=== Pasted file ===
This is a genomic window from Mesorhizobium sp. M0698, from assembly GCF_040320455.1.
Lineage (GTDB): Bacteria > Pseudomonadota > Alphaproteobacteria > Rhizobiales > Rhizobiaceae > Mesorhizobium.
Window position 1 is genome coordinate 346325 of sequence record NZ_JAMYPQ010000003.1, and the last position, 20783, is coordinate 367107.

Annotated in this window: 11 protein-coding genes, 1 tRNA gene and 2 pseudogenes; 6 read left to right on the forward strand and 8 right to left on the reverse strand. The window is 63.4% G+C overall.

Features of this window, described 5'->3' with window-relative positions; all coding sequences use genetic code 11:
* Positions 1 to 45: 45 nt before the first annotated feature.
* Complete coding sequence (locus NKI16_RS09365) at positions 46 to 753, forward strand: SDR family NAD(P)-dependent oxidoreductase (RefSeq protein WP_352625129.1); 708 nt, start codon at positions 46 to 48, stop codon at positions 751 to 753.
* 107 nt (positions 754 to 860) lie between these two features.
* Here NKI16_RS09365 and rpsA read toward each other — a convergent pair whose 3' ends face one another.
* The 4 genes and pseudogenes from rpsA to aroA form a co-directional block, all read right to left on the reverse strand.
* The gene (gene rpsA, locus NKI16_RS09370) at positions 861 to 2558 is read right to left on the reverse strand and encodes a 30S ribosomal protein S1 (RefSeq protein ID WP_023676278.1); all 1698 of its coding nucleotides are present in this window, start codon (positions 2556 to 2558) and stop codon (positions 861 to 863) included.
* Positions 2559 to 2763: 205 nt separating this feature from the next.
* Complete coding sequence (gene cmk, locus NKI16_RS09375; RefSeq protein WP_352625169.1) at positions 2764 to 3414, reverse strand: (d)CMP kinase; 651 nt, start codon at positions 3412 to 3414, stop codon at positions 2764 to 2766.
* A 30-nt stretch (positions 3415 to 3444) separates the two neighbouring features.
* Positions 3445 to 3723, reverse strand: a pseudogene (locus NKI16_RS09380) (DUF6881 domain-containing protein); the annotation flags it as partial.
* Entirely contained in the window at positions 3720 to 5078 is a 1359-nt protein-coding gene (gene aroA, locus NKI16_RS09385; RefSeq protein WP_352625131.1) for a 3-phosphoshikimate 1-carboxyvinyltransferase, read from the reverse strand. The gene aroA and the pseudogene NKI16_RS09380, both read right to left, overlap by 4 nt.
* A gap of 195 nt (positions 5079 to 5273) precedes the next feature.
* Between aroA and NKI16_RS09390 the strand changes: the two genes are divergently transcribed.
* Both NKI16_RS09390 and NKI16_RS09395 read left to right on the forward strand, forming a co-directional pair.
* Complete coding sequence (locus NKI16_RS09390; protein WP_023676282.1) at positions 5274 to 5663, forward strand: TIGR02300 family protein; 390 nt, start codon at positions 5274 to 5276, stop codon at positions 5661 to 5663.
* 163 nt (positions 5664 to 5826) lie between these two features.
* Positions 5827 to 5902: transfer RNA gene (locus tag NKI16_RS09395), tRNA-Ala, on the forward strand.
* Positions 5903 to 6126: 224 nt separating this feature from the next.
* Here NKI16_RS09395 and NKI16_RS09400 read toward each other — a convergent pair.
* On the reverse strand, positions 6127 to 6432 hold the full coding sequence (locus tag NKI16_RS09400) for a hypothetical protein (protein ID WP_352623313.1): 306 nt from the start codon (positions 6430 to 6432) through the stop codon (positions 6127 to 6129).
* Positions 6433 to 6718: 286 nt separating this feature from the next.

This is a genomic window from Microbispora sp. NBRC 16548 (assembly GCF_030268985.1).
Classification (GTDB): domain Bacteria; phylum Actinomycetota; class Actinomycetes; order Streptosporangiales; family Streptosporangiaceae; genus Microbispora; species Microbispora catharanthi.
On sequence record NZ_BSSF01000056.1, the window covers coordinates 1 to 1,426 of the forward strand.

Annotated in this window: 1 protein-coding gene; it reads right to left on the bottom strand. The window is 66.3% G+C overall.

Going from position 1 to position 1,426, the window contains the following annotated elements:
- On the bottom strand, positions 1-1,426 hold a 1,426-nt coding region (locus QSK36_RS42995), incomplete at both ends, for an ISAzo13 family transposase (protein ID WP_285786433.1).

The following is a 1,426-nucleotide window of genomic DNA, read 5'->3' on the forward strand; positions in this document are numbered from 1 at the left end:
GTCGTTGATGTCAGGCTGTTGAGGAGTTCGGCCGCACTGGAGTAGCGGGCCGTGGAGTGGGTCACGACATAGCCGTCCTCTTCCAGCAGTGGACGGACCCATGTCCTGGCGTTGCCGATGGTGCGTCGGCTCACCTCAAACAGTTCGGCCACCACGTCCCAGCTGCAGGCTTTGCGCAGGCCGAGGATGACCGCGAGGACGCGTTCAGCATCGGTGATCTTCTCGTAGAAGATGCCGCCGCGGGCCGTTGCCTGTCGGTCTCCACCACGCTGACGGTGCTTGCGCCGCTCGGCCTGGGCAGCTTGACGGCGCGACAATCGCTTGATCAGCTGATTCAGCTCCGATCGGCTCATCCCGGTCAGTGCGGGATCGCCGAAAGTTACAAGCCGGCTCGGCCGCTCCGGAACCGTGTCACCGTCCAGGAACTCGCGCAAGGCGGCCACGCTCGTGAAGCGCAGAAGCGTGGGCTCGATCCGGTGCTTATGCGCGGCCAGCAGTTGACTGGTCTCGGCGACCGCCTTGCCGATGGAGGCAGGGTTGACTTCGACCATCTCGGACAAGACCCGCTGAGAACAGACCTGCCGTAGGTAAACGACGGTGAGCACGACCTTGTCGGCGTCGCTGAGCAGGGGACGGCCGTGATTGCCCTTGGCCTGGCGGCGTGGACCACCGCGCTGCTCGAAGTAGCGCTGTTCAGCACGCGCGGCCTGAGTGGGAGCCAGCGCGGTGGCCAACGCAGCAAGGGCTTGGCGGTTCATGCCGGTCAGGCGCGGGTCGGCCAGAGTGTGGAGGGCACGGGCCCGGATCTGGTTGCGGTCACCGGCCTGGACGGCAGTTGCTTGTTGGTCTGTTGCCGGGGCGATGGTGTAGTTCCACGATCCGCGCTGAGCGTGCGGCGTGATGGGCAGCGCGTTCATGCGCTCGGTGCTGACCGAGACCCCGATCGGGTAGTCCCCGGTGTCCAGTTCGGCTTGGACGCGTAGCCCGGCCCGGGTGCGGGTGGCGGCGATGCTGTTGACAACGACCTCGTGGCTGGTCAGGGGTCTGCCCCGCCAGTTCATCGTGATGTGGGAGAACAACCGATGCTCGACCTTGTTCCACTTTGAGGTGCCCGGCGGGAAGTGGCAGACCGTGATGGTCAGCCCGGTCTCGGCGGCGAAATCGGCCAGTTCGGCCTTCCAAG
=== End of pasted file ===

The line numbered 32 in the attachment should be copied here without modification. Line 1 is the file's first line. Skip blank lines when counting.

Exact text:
- On the bottom strand, positions 1-1,426 hold a 1,426-nt coding region (locus QSK36_RS42995), incomplete at both ends, for an ISAzo13 family transposase (protein ID WP_285786433.1).